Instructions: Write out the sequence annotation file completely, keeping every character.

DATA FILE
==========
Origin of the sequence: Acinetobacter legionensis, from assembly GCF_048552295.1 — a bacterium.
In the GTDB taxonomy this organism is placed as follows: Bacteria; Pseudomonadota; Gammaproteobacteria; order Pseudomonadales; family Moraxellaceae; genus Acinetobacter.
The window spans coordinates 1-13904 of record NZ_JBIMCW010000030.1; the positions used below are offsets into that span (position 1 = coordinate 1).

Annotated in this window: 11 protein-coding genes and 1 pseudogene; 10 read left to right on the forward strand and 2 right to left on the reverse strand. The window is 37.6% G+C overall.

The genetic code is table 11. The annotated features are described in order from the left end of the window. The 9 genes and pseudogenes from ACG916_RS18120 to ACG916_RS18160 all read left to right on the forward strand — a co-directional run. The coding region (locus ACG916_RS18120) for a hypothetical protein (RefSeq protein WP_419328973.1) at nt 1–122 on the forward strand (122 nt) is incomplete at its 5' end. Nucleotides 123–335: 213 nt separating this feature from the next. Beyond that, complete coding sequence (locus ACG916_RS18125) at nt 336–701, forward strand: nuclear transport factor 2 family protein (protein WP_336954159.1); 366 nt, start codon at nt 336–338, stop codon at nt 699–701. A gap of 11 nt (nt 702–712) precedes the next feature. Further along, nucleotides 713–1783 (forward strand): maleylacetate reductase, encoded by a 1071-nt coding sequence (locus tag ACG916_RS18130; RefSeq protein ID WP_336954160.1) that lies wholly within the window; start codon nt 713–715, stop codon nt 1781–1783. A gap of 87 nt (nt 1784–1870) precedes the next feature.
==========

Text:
Origin of the sequence: Acinetobacter legionensis, from assembly GCF_048552295.1 — a bacterium.
In the GTDB taxonomy this organism is placed as follows: Bacteria; Pseudomonadota; Gammaproteobacteria; order Pseudomonadales; family Moraxellaceae; genus Acinetobacter.
The window spans coordinates 1-13904 of record NZ_JBIMCW010000030.1; the positions used below are offsets into that span (position 1 = coordinate 1).

Annotated in this window: 11 protein-coding genes and 1 pseudogene; 10 read left to right on the forward strand and 2 right to left on the reverse strand. The window is 37.6% G+C overall.

The genetic code is table 11. The annotated features are described in order from the left end of the window. The 9 genes and pseudogenes from ACG916_RS18120 to ACG916_RS18160 all read left to right on the forward strand — a co-directional run. The coding region (locus ACG916_RS18120) for a hypothetical protein (RefSeq protein WP_419328973.1) at nt 1–122 on the forward strand (122 nt) is incomplete at its 5' end. Nucleotides 123–335: 213 nt separating this feature from the next. Beyond that, complete coding sequence (locus ACG916_RS18125) at nt 336–701, forward strand: nuclear transport factor 2 family protein (protein WP_336954159.1); 366 nt, start codon at nt 336–338, stop codon at nt 699–701. A gap of 11 nt (nt 702–712) precedes the next feature. Further along, nucleotides 713–1783 (forward strand): maleylacetate reductase, encoded by a 1071-nt coding sequence (locus tag ACG916_RS18130; RefSeq protein ID WP_336954160.1) that lies wholly within the window; start codon nt 713–715, stop codon nt 1781–1783. A gap of 87 nt (nt 1784–1870) precedes the next feature.